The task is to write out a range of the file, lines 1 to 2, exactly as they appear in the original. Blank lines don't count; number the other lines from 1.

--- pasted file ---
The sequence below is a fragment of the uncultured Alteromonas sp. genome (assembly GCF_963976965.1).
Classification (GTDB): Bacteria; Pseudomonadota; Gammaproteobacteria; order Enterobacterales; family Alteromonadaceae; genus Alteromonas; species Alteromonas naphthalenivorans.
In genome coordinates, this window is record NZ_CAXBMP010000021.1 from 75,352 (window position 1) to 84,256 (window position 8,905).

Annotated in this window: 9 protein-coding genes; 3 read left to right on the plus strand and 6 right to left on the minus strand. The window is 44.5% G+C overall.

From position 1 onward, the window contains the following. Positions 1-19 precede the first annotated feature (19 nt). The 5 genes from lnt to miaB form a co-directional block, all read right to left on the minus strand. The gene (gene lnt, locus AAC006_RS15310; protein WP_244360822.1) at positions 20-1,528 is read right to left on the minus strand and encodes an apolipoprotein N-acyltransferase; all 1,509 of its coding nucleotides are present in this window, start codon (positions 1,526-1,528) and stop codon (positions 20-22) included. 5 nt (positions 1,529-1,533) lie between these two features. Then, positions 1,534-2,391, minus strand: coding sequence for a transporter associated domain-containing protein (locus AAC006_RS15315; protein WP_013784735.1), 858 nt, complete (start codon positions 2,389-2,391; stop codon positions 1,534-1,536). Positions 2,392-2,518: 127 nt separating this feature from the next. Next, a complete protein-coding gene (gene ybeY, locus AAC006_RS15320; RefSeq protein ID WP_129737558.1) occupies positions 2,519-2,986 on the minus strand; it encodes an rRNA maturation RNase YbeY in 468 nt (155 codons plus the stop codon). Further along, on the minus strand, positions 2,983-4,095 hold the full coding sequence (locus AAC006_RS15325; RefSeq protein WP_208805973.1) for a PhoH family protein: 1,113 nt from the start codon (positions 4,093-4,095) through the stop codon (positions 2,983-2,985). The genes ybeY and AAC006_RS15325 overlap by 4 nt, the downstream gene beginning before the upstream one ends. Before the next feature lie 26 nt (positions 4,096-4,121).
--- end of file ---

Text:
The sequence below is a fragment of the uncultured Alteromonas sp. genome (assembly GCF_963976965.1).
Classification (GTDB): Bacteria; Pseudomonadota; Gammaproteobacteria; order Enterobacterales; family Alteromonadaceae; genus Alteromonas; species Alteromonas naphthalenivorans.